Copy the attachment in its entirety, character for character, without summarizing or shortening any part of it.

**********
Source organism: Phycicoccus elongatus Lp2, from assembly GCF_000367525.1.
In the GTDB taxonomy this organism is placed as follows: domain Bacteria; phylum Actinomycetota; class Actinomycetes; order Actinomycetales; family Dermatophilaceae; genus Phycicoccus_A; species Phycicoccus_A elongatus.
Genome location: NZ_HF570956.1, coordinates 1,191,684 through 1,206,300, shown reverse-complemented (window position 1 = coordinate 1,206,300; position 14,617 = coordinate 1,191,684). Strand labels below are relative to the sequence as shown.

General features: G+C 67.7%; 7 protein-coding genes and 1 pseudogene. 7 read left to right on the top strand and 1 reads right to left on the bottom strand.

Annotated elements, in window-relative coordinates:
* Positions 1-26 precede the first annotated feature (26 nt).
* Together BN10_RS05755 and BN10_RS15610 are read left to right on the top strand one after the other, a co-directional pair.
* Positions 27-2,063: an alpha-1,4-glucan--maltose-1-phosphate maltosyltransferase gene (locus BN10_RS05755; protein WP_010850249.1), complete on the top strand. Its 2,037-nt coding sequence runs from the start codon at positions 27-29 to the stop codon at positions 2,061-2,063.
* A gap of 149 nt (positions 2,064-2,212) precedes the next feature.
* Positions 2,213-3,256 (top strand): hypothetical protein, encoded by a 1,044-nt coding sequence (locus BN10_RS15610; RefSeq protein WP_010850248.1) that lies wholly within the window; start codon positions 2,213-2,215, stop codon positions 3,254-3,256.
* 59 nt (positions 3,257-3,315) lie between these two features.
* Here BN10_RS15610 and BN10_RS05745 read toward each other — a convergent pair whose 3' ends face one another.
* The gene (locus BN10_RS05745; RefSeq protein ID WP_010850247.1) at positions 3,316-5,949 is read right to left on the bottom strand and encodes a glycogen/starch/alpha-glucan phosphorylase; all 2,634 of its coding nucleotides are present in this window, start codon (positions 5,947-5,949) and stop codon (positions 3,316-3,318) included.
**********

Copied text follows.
Source organism: Phycicoccus elongatus Lp2, from assembly GCF_000367525.1.
In the GTDB taxonomy this organism is placed as follows: domain Bacteria; phylum Actinomycetota; class Actinomycetes; order Actinomycetales; family Dermatophilaceae; genus Phycicoccus_A; species Phycicoccus_A elongatus.
Genome location: NZ_HF570956.1, coordinates 1,191,684 through 1,206,300, shown reverse-complemented (window position 1 = coordinate 1,206,300; position 14,617 = coordinate 1,191,684). Strand labels below are relative to the sequence as shown.

General features: G+C 67.7%; 7 protein-coding genes and 1 pseudogene. 7 read left to right on the top strand and 1 reads right to left on the bottom strand.

Annotated elements, in window-relative coordinates:
* Positions 1-26 precede the first annotated feature (26 nt).
* Together BN10_RS05755 and BN10_RS15610 are read left to right on the top strand one after the other, a co-directional pair.
* Positions 27-2,063: an alpha-1,4-glucan--maltose-1-phosphate maltosyltransferase gene (locus BN10_RS05755; protein WP_010850249.1), complete on the top strand. Its 2,037-nt coding sequence runs from the start codon at positions 27-29 to the stop codon at positions 2,061-2,063.
* A gap of 149 nt (positions 2,064-2,212) precedes the next feature.
* Positions 2,213-3,256 (top strand): hypothetical protein, encoded by a 1,044-nt coding sequence (locus BN10_RS15610; RefSeq protein WP_010850248.1) that lies wholly within the window; start codon positions 2,213-2,215, stop codon positions 3,254-3,256.
* 59 nt (positions 3,257-3,315) lie between these two features.
* Here BN10_RS15610 and BN10_RS05745 read toward each other — a convergent pair whose 3' ends face one another.
* The gene (locus BN10_RS05745; RefSeq protein ID WP_010850247.1) at positions 3,316-5,949 is read right to left on the bottom strand and encodes a glycogen/starch/alpha-glucan phosphorylase; all 2,634 of its coding nucleotides are present in this window, start codon (positions 5,947-5,949) and stop codon (positions 3,316-3,318) included.